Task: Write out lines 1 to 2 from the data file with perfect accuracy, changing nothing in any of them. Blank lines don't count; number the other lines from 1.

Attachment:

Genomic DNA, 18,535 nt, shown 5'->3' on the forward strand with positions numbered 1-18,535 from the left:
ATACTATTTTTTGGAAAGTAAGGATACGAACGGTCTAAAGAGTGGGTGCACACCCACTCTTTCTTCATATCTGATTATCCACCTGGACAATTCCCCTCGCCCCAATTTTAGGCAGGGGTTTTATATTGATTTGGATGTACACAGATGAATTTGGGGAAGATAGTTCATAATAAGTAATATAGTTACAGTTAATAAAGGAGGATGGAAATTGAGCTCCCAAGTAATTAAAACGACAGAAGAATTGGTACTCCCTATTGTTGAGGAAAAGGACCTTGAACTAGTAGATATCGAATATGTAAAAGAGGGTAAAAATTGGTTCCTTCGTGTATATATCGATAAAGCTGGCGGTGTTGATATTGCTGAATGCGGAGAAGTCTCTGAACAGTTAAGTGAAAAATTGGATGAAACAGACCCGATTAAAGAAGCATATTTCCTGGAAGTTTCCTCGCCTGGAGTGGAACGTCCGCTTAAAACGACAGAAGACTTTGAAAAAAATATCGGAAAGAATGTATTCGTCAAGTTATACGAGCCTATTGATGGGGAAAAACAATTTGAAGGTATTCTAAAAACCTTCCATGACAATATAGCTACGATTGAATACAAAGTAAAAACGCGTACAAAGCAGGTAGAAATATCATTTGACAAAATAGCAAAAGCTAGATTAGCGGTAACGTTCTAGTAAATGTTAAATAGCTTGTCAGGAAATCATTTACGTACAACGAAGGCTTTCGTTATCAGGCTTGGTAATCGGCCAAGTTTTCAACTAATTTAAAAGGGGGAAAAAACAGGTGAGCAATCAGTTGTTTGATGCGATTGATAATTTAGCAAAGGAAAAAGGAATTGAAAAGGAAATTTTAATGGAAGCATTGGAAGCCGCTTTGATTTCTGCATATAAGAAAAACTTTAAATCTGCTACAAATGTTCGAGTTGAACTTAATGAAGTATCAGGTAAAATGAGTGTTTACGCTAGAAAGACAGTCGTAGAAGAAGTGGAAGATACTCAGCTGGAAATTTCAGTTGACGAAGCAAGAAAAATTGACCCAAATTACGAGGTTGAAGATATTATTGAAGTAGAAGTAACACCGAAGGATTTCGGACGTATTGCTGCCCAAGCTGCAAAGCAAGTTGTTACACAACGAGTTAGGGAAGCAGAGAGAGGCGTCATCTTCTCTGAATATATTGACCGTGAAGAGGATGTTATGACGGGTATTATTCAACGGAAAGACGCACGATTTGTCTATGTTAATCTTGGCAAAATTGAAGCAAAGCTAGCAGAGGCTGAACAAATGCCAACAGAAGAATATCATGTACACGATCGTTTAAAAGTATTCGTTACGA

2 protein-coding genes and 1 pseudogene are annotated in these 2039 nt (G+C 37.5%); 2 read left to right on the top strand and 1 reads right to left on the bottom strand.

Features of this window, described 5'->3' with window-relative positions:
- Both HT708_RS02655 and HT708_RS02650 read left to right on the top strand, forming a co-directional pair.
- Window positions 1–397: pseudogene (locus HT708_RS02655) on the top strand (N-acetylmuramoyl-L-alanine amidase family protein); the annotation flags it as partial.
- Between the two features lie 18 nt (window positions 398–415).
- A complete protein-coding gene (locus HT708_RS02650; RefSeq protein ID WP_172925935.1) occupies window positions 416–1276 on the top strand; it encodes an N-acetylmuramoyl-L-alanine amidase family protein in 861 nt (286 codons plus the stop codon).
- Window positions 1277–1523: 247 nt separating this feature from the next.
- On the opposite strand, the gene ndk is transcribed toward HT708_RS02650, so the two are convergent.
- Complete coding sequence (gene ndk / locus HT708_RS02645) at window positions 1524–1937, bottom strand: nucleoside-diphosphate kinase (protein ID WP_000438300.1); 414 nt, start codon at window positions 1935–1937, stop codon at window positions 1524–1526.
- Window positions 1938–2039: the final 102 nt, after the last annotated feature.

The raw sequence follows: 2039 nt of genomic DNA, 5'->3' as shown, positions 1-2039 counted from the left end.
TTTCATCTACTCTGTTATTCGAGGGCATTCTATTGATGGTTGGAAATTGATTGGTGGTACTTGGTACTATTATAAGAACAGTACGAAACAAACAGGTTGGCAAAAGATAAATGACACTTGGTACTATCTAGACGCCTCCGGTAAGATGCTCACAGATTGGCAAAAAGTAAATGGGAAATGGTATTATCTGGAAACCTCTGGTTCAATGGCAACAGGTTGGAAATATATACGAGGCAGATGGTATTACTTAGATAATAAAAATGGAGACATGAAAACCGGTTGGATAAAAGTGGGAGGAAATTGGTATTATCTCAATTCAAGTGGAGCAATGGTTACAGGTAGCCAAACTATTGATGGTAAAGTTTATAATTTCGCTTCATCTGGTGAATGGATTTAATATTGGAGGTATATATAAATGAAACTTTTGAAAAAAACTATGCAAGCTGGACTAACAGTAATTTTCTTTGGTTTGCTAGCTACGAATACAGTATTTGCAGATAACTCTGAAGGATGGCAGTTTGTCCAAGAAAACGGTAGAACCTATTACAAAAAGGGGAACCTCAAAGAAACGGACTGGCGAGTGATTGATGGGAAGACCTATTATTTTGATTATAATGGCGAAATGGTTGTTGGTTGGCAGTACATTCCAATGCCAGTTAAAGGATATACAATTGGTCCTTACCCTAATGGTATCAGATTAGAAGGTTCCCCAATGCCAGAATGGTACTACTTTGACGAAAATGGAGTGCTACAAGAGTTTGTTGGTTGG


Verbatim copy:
Genomic DNA, 18,535 nt, shown 5'->3' on the forward strand with positions numbered 1-18,535 from the left:
ATACTATTTTTTGGAAAGTAAGGATACGAACGGTCTAAAGAGTGGGTGCACACCCACTCTTTCTTCATATCTGATTATCCACCTGGACAATTCCCCTCGCCCCAATTTTAGGCAGGGGTTTTATATTGATTTGGATGTACACAGATGAATTTGGGGAAGATAGTTCATAATAAGTAATATAGTTACAGTTAATAAAGGAGGATGGAAATTGAGCTCCCAAGTAATTAAAACGACAGAAGAATTGGTACTCCCTATTGTTGAGGAAAAGGACCTTGAACTAGTAGATATCGAATATGTAAAAGAGGGTAAAAATTGGTTCCTTCGTGTATATATCGATAAAGCTGGCGGTGTTGATATTGCTGAATGCGGAGAAGTCTCTGAACAGTTAAGTGAAAAATTGGATGAAACAGACCCGATTAAAGAAGCATATTTCCTGGAAGTTTCCTCGCCTGGAGTGGAACGTCCGCTTAAAACGACAGAAGACTTTGAAAAAAATATCGGAAAGAATGTATTCGTCAAGTTATACGAGCCTATTGATGGGGAAAAACAATTTGAAGGTATTCTAAAAACCTTCCATGACAATATAGCTACGATTGAATACAAAGTAAAAACGCGTACAAAGCAGGTAGAAATATCATTTGACAAAATAGCAAAAGCTAGATTAGCGGTAACGTTCTAGTAAATGTTAAATAGCTTGTCAGGAAATCATTTACGTACAACGAAGGCTTTCGTTATCAGGCTTGGTAATCGGCCAAGTTTTCAACTAATTTAAAAGGGGGAAAAAACAGGTGAGCAATCAGTTGTTTGATGCGATTGATAATTTAGCAAAGGAAAAAGGAATTGAAAAGGAAATTTTAATGGAAGCATTGGAAGCCGCTTTGATTTCTGCATATAAGAAAAACTTTAAATCTGCTACAAATGTTCGAGTTGAACTTAATGAAGTATCAGGTAAAATGAGTGTTTACGCTAGAAAGACAGTCGTAGAAGAAGTGGAAGATACTCAGCTGGAAATTTCAGTTGACGAAGCAAGAAAAATTGACCCAAATTACGAGGTTGAAGATATTATTGAAGTAGAAGTAACACCGAAGGATTTCGGACGTATTGCTGCCCAAGCTGCAAAGCAAGTTGTTACACAACGAGTTAGGGAAGCAGAGAGAGGCGTCATCTTCTCTGAATATATTGACCGTGAAGAGGATGTTATGACGGGTATTATTCAACGGAAAGACGCACGATTTGTCTATGTTAATCTTGGCAAAATTGAAGCAAAGCTAGCAGAGGCTGAACAAATGCCAACAGAAGAATATCATGTACACGATCGTTTAAAAGTATTCGTTACGA